Food for Days

According to the United States Department of Agriculture, also known as the USDA, “food waste is estimated at between 30-40 percent of the food supply” in the United States. But what is being done to limit this number? On September 16 of 2015, “the first-ever national food loss and waste goal in the United States was launched, calling for a 50-percent reduction by 2030. USDA and EPA will work in partnership with charitable organizations, faith organizations, the private sector, and local, state and tribal governments to reduce food loss and waste in order to improve overall food security and conserve our nation’s natural resources.”

Despite the efforts of the USDA, Americans  still throw away an average of $165 billion worth of food, which adds up to approximately 35 million tons of food per year that goes to waste. The USDA fact sheet stresses that this Thankfully, as stated by the USDA, a number of companies have been working towards solutions to help consumers keep their food longer and prevent food waste.

One such organization, called Apeel Sciences, states, “accomplishing our mission means we will waste less food, water and energy, helping to preserve our natural ecosystems while creating economic opportunities for the 500 million small family farms worldwide.” The company has just recently debuted their first product (avocados) at Costco and Harps Food Stores thought the Midwest. Apeel has developed a solution to short shelf-lives, in the form of a plant-derived coating that protects and prevents citrus and avocados from spoiling.

This coating is made up of lipids and glycerolipids – also known as fatty acids – “that naturally exist in the peels, seeds and pulp of all the fruits and vegetables.” This coating helps the produce retain its natural moisture content whilst preventing oxidation, boosting its shelf life, and keeping it better, longer. However, the formula of the coating differs for each fruit or vegetable to which it is applied. The organization claims that it can double the lifespan of an avocado and has tested the product “peel” on other types of produce such as: asparagus, peaches, lemon, pear, and nectarines. The USDA branded the coating GRAS (or generally recognized as safe), and approved it both to eat and to sell.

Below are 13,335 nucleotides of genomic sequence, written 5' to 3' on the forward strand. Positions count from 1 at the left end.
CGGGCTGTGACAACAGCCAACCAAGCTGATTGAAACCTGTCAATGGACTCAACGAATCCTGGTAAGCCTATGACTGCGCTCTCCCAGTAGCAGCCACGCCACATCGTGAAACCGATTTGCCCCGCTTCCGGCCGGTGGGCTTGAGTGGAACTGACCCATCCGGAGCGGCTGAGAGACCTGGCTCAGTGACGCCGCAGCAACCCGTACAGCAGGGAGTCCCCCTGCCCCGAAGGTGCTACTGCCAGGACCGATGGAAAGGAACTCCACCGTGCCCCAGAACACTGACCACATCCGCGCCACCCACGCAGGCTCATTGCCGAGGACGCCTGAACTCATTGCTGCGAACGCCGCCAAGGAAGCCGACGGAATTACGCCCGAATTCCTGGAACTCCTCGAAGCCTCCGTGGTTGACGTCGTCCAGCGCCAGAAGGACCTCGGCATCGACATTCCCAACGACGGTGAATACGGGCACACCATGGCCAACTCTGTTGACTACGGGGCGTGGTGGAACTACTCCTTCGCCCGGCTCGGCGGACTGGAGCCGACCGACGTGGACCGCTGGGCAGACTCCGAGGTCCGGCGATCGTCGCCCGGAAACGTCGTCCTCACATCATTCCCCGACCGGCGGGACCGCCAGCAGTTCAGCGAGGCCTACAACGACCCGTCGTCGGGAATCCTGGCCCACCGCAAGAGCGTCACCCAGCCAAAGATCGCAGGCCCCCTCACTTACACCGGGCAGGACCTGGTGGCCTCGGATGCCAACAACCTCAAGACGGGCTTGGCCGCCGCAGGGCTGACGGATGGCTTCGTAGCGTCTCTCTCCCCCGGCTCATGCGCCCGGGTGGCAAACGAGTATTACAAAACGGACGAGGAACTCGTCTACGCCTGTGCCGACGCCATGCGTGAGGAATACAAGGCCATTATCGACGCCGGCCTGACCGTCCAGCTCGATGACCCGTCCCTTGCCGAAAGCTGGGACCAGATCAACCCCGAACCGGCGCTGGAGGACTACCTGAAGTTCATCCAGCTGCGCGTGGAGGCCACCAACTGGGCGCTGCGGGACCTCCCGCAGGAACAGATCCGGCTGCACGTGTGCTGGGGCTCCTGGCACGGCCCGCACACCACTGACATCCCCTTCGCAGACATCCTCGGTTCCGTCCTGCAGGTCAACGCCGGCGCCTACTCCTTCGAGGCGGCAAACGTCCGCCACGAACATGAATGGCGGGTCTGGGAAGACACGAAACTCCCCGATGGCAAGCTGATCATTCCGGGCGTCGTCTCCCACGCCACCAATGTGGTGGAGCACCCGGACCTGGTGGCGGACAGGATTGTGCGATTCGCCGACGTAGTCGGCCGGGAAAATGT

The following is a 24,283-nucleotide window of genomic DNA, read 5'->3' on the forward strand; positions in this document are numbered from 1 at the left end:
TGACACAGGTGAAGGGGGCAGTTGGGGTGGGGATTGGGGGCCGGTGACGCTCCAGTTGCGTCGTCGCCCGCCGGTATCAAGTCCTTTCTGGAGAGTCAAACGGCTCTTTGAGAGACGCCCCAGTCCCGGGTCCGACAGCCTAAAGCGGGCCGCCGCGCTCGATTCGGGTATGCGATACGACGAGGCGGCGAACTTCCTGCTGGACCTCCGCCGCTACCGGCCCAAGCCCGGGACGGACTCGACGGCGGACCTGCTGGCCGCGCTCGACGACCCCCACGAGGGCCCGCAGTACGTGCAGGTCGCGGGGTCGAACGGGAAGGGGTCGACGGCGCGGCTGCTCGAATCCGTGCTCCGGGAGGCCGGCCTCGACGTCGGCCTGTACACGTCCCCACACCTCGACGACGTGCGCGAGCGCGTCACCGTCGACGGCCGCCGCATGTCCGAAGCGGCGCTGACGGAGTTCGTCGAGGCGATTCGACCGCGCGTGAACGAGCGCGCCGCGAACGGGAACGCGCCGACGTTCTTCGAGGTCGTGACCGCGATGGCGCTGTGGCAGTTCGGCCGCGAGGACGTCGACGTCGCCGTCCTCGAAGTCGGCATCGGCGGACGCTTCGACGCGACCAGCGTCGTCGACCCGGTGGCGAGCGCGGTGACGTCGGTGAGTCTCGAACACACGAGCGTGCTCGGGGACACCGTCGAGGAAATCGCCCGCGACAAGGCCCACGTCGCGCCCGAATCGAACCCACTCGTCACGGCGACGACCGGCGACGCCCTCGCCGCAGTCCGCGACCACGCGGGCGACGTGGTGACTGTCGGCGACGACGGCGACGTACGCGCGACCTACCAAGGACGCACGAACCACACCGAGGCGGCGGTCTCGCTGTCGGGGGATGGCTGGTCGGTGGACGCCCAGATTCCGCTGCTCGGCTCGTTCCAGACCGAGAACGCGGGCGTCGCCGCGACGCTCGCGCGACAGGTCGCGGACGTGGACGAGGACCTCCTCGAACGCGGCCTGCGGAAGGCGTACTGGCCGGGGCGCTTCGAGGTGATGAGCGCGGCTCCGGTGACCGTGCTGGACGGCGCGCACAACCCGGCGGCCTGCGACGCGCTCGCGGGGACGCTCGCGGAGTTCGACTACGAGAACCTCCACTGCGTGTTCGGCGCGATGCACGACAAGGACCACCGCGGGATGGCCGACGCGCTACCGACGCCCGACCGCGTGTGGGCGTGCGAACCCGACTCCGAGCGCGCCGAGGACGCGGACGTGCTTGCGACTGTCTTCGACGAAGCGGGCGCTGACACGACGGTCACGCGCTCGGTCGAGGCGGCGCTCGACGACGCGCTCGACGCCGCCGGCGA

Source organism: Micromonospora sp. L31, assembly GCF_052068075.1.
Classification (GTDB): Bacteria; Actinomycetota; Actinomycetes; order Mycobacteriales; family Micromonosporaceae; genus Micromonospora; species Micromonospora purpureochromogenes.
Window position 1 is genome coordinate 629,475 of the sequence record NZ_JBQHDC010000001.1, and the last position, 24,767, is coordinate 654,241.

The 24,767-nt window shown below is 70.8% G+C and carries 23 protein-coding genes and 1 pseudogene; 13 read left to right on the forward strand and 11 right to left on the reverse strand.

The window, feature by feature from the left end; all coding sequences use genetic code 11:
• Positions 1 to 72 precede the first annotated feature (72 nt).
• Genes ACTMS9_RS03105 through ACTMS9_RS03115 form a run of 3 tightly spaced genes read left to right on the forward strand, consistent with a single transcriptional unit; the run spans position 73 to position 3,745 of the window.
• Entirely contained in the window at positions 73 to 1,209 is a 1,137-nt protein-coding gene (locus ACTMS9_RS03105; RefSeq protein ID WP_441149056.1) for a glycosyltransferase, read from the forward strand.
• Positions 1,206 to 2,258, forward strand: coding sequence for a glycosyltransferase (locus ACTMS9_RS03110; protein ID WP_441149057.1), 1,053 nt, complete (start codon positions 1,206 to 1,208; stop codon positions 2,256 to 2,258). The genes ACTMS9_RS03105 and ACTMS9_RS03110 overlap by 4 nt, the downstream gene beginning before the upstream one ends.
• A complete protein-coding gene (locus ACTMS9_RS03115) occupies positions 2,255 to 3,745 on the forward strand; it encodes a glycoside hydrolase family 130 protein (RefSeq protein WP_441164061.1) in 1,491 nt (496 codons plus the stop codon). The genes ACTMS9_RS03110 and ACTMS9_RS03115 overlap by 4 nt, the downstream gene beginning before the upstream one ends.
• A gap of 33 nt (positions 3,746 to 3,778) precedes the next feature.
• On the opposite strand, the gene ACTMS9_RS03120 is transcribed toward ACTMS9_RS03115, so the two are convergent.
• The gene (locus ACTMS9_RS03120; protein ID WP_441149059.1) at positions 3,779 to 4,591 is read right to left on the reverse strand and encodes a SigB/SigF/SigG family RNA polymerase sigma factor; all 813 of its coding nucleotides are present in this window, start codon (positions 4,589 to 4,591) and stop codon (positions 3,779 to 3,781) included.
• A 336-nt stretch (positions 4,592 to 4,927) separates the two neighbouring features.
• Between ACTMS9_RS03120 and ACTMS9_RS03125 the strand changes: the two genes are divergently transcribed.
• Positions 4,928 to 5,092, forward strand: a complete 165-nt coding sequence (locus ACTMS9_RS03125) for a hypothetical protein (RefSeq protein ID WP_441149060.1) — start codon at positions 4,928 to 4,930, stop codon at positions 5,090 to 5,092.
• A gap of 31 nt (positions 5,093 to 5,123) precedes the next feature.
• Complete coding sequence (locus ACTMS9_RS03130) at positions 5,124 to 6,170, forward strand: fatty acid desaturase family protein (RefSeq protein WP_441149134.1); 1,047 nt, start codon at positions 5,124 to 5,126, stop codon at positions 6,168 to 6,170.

Another company working to reduce food waste is Toast Ale. The idea is a simple one: start with unsold bread and use it to make beer. Bread-brewed beer can be dated back thousands of years, beginning with the Sumerians. Today it has become increasingly popular to brew this beverage with barley instead but brewing with bread has helped Toast save 2,175 pounds of surplus bread and crust. Toast Ale has partnered with several New York City bakeries to take their day-old left-overs as the starter for a batch of brew. Some other companies in the United States are creating similar brews to help reduce bread waste including Loaf and Ruggernaut.

Companies like Spoiler Alert in Boston, Massachusetts and Zero Percent in Chicago, Illinois, are also helping to reduce food waste. They connect companies and restaurants with buyers and food pantries to help sell and donate left-overs to those in need. This more direct approach to preventing food waste, through the distribution of excess food to those in need, allows these companies to give back specifically to their local communities.

Managing the amount and type of food purchased, consumers can help limit and prevent food waste. Donating to local food banks and supporting companies can also reduce food waste within your own community.

Photo from Pexels

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